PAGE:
The CITE, a blog published by the National Association of College Stores, takes a look at the intersection of education and technology, highlighting issues that range from course materials to learning delivery to the student experience. Comments, discussion, feedback, and ideas are welcome.

Monday, June 19, 2017

A High-Tech Helper for Students with ASD

Children with autism spectrum disorder (ASD) can have difficulty with basic social interactions, such as making eye contact, saying hello, or even deciphering what a smile or frown means. But thanks to a Dallas-based company, they can now add another member to their team at school who can help them learn, understand, and practice appropriate social behavior and build confidence in their skills. His name is Milo and he’s two feet tall with spiky brown hair and a superhero-style uniform.

He’s also a robot.

Milo’s face is covered with Frubber, a soft synthetic skin that’s pliant enough to replicate human expressions. Two versions are available: a walking, gesturing Milo and a less-expensive model with the same expressive head but a static body. Created by RoboKind, Milo models facial expressions, speaks—slowly, to help students process what he’s saying more easily—and displays symbols on a chest screen with cues from a tablet-equipped educator who lets Milo know when a child has responded correctly.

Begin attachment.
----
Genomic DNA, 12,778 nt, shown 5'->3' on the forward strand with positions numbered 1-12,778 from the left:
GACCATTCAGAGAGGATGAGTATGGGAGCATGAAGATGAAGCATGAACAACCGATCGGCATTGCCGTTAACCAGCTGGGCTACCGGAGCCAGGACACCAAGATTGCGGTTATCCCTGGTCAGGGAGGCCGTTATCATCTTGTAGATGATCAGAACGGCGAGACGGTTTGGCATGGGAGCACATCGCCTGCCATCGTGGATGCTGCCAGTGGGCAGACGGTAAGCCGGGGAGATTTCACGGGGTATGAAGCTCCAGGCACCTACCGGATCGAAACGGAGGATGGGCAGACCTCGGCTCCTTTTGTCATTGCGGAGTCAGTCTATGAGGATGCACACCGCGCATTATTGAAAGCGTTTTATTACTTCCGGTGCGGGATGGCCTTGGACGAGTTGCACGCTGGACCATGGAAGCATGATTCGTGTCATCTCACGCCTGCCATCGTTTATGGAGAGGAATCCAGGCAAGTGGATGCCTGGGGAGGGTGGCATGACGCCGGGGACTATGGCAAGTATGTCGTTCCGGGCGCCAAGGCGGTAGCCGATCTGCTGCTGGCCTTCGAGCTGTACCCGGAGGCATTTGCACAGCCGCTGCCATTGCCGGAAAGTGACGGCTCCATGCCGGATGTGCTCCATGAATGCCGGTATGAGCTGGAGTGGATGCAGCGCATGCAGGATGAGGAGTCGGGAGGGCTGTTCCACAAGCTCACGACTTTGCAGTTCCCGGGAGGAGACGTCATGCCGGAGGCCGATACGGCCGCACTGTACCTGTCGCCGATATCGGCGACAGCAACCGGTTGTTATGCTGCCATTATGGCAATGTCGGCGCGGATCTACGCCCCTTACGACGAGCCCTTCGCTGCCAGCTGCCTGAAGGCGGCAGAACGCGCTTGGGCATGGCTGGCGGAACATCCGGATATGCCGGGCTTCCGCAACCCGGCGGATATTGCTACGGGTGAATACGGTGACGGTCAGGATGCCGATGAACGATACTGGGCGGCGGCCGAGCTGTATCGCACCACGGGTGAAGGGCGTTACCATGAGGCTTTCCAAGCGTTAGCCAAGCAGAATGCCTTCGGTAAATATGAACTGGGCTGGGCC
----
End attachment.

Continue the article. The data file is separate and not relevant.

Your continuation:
Since last fall, RoboKind has been partnering with the Autism Society of America on Robots4Autism, a nationwide school grant program to integrate curriculum delivered by Milo for children ages 5-17. The grants allow interested schools to complete the purchase of their own Milo.

It’s recommended that children spend 30-60 minutes with Milo and an instructor or therapist at least three times per week. One of Milo’s big advantages is that he can teach the same skills over and over with the positive consistency that autistic children need. He never gets tired or frustrated or impatient.

RoboKind has also brought out Robots4STEM, a K-12 curriculum to teach the basics of robotics and coding using Milo’s robot sibling, Jett, and the JettLingo visual programming language.

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